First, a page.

Adventure doesn’t always need to be about travel, cage diving with great white sharks, or trekking to Everest. Recently, I’ve taken on a new exploit spurred by the minimalist movement. Decluttering.
A couple of years ago, I read the New York Times bestselling book, The Life-Changing Magic of Tidying Up by Marie Kondo. It interested me, and the idea of items sparking joy in order to stay in the house made me smile. I never thought about my stuff sparking joy, but it’s a charming way to think about the things we own. Or, depending on your view, the things that own us. Much of the rest of Kondo’s book I found a little out there. However, I took one big life-changing tip from it: folding clothing sideways so t-shirts look like books inside drawers. This little gem has been super helpful in both creating space and finding folded clothing quickly. Outside of that, I kind of forgot about the book until I came upon a newer book called Goodbye, Things: The New Japanese Minimalism by Fumio Sasaki.
In this quick read, the author shares his own experience going from an unhappy, somewhat of a drunk “maximalist” to a happier, healthier minimalist. I can’t say I feel unhappy with the things I own, but I do feel scattered. There is so much vying for our attention including our things, it’s hard to really focus on just one at a time. Even while reading the book, I found myself doing other things trying to stay productive while consuming information, as if reading a book isn’t enough to do at one single time.
Anyway, applying a few of his recommendations, namely leveraging auction and resale apps or websites to sell some of the things that no longer sparked joy, I tried letgo, eBay, and the old standby Craigslist to get rid of stuff. Here’s what I found:
It seemed like all the cool kids were on letgo, so I tried it for myself by posting a ruggedized camera. It was easy to take a picture from the app, post it for sale, pop in a dollar amount and bam, wait for the offers to roll in. But that’s where things got a little iffy. No offers or chats rolled in. I got one message asking if the camera was in good condition, in which I responded promptly. Yes, it is, only used once, never dropped or submerged in water. Then, nothing. She never responded back and no one else bothered. Overall, I think this is a great place to get rid of free stuff or simple, straightforward items quickly, the kind that don’t need a lot of explanation, like an article of clothing, baseball card, or dresser.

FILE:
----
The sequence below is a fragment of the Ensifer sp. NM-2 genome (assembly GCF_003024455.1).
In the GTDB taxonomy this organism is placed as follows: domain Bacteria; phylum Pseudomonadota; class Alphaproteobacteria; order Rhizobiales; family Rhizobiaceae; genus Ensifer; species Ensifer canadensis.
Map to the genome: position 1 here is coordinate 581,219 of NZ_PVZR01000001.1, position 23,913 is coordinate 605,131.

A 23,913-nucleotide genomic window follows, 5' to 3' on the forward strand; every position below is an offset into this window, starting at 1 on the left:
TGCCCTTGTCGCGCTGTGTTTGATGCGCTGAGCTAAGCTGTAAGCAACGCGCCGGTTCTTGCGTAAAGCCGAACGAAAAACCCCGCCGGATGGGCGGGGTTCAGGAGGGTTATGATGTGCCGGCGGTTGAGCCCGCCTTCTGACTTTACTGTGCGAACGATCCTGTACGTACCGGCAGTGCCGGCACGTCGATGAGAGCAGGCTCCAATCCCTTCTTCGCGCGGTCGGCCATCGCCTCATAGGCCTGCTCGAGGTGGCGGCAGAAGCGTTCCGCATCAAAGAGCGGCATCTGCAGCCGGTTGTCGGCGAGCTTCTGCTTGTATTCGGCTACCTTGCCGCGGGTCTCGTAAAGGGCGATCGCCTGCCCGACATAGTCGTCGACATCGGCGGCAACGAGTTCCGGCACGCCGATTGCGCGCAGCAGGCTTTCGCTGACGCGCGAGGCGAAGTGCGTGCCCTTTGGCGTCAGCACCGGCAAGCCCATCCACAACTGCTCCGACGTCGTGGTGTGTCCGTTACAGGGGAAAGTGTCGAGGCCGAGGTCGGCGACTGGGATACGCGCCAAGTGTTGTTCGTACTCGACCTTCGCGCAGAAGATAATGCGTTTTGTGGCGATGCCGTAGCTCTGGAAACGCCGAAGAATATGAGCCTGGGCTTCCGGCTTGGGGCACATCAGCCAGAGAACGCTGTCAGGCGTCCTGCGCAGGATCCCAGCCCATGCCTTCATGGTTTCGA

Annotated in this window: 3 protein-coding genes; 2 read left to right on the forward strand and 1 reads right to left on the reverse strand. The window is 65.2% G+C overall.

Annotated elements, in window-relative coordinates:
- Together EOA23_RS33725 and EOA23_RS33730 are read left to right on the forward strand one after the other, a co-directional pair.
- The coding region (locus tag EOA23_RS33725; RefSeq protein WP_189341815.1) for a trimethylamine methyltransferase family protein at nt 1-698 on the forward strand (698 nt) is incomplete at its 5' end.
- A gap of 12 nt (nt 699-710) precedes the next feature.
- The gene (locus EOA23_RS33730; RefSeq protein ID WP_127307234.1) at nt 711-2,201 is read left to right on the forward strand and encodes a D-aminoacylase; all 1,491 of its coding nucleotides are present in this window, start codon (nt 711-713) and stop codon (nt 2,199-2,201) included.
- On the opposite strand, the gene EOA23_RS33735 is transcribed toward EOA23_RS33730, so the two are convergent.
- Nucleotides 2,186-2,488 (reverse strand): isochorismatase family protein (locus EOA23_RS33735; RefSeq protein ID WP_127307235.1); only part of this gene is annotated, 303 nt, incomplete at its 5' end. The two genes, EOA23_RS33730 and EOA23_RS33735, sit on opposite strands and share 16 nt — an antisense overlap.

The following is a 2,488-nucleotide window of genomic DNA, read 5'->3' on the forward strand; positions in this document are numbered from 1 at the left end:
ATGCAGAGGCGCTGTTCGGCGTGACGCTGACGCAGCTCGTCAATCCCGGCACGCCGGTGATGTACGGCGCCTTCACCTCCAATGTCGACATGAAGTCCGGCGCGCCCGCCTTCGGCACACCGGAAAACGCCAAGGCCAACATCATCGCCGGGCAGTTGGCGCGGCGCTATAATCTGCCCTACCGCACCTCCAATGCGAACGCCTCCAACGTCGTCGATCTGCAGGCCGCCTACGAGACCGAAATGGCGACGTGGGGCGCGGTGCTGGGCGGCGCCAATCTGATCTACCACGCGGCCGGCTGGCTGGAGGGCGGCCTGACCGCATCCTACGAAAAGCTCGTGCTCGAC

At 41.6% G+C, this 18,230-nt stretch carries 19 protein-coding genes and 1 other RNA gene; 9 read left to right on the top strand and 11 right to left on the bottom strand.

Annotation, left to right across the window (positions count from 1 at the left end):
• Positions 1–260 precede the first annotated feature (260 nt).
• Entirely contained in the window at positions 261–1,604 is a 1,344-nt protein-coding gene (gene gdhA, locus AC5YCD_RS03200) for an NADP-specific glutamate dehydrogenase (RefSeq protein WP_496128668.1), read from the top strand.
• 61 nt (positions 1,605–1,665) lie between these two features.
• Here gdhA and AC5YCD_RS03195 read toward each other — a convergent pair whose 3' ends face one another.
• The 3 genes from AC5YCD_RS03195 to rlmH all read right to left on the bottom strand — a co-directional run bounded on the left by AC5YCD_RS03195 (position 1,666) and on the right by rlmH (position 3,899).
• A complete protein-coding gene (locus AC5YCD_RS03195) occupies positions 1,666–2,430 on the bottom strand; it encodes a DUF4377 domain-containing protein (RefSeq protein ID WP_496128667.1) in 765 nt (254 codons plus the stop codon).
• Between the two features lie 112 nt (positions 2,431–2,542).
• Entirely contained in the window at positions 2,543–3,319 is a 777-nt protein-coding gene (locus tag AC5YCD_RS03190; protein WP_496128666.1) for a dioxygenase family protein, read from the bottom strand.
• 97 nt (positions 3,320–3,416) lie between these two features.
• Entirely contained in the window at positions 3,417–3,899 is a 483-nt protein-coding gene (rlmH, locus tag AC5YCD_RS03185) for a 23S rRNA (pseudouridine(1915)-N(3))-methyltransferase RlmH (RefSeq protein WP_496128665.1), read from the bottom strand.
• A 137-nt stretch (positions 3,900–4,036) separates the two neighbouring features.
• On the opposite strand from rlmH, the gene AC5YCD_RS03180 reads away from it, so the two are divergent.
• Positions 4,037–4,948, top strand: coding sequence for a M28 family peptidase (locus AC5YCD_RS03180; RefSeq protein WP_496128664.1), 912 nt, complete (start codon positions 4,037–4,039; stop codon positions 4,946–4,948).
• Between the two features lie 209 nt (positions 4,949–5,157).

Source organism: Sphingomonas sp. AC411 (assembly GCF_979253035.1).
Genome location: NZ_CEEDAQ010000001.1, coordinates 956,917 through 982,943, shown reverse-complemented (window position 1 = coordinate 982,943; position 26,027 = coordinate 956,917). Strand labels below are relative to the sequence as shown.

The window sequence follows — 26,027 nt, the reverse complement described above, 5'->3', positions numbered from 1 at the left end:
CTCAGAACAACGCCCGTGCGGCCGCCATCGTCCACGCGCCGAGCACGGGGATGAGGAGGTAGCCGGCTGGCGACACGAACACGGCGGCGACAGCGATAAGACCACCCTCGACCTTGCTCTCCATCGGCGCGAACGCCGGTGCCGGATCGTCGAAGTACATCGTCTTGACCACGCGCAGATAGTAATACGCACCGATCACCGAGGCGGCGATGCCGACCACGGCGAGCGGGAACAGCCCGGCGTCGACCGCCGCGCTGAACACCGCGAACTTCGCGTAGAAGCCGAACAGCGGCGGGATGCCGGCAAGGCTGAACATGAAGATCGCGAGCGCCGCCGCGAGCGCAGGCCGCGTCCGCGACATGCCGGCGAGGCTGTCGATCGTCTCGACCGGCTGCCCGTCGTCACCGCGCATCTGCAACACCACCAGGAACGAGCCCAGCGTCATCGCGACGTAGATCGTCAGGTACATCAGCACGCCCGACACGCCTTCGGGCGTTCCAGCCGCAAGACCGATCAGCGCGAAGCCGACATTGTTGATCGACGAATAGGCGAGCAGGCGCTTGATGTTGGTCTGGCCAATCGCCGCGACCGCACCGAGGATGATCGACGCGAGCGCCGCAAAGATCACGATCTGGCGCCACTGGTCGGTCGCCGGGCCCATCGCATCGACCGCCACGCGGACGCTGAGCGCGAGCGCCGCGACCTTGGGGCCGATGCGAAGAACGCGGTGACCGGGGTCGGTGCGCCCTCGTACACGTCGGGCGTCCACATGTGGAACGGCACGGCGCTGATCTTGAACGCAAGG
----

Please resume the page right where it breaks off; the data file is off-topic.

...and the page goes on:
eBay worked best for reaching a large audience and shipping smaller, easily packed items. I put the same camera mentioned above on eBay’s auction site and it was bid on in the first seventy-two hours. Unlike letgo, there’s ample amount of space to put in details for the product, it even has a search engine that helps you find your item and makes a suggestion on how much to sell it for based on what’s sold in the recent past. In my opinion, eBay is where you can make the most money, if that’s your goal and you’re willing to take the time and energy to pack your stuff securely, make a trip to the post office, and understand/be comfortable with eBay taking a cut of the sale.
Craigslist worked wonders for me when I lived in Chicago. There are so many people near you in the city, the odds are someone is looking for what you’re selling. Over the years, I sold multiple bikes, a snowboard, even a Kitchen Aid, and had great success. Living on the peninsula in the suburbs outside San Jose, I didn’t quite have the same success. The bicycle I posted has been on the site for many weeks, me faithfully renewing each week, bringing the price down with every passing week without a nibble. And it’s not the price, it’s listed for a little more than half of what I paid for it only four months ago – and it’s been for sale for one of those months. But I have had success with cheaper items that I didn’t want to ship like a couple of skateboards. They were also dirt cheap, but this is a skateboard kinda town.
There are other websites and apps that can help you get rid of the stuff that doesn’t spark joy, of which, I didn’t test out. Going wider than three apps seemed like a maximalist thing to do. But if you’ve got a success story on a different app or website, let’s hear about it in the comments.